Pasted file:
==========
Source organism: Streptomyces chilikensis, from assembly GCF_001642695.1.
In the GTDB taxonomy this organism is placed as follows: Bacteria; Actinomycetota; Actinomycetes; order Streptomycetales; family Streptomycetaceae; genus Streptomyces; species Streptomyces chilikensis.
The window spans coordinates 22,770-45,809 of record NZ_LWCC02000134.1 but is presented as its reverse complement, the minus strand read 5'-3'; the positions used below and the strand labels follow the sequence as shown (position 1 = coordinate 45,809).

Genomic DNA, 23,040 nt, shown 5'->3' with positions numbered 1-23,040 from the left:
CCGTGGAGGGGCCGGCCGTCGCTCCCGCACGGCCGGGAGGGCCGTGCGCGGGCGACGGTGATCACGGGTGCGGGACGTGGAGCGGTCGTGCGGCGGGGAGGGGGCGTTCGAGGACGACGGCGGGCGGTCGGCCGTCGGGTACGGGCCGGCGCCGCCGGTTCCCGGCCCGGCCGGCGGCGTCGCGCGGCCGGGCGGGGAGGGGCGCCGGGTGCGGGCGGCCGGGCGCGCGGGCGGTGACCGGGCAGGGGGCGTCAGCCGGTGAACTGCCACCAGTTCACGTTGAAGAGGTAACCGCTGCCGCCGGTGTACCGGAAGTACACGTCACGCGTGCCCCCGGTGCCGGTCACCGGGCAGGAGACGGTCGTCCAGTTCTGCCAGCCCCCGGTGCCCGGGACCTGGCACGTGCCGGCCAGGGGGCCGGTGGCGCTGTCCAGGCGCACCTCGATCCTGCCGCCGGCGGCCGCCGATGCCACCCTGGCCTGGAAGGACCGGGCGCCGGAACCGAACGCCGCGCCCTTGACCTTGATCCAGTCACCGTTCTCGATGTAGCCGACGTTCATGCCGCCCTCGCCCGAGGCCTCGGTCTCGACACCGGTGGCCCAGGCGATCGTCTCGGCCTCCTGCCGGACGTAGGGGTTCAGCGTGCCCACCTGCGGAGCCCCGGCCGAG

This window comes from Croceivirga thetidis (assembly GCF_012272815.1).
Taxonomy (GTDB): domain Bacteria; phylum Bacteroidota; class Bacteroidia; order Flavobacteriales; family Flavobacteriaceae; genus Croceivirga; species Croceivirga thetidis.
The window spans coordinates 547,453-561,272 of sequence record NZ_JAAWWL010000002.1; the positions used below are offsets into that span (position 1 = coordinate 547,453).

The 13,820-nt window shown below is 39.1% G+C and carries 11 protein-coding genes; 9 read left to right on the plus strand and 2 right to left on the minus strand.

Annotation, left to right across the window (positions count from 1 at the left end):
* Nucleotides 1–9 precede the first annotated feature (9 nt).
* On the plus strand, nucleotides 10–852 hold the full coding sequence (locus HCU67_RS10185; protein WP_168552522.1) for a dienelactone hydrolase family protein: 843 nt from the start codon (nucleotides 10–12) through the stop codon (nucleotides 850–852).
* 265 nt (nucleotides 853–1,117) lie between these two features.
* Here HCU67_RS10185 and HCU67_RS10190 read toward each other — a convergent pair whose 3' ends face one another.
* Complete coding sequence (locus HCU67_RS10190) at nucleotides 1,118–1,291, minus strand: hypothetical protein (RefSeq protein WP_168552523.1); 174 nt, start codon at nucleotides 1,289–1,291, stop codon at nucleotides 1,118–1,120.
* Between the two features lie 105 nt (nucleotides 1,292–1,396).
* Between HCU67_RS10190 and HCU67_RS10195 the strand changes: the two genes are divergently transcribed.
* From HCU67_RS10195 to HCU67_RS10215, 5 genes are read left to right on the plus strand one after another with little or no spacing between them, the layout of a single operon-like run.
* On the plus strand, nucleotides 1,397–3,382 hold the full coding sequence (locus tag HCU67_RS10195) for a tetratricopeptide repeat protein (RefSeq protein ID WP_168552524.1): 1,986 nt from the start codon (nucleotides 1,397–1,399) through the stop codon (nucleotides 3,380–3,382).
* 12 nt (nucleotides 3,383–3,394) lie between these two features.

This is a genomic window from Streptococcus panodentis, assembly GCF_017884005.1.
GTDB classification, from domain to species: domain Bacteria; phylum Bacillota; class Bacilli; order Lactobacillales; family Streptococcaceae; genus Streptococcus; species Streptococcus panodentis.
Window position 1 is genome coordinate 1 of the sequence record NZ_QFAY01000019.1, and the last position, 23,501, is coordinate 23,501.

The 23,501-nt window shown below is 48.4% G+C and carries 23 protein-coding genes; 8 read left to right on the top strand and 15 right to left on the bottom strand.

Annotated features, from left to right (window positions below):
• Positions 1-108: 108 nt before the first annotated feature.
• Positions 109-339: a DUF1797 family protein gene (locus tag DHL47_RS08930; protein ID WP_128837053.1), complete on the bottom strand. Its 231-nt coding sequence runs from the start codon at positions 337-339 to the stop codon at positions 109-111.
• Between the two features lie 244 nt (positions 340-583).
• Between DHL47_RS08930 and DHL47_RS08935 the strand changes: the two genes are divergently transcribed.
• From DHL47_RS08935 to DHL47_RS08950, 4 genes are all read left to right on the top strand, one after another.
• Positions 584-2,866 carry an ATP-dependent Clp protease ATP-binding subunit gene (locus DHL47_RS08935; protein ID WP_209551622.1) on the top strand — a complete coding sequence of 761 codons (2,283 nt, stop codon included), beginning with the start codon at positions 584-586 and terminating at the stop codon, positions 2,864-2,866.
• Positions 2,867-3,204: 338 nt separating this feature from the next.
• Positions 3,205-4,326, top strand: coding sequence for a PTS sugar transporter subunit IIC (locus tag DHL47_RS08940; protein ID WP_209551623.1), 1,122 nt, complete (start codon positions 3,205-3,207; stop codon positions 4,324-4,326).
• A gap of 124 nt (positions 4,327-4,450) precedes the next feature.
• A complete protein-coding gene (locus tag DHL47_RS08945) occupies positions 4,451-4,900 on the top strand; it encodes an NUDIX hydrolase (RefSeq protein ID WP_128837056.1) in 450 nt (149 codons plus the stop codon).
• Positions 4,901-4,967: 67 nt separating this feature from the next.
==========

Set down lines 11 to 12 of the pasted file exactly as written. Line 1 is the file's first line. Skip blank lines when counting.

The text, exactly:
* Nucleotides 1–9 precede the first annotated feature (9 nt).
* On the plus strand, nucleotides 10–852 hold the full coding sequence (locus HCU67_RS10185; protein WP_168552522.1) for a dienelactone hydrolase family protein: 843 nt from the start codon (nucleotides 10–12) through the stop codon (nucleotides 850–852).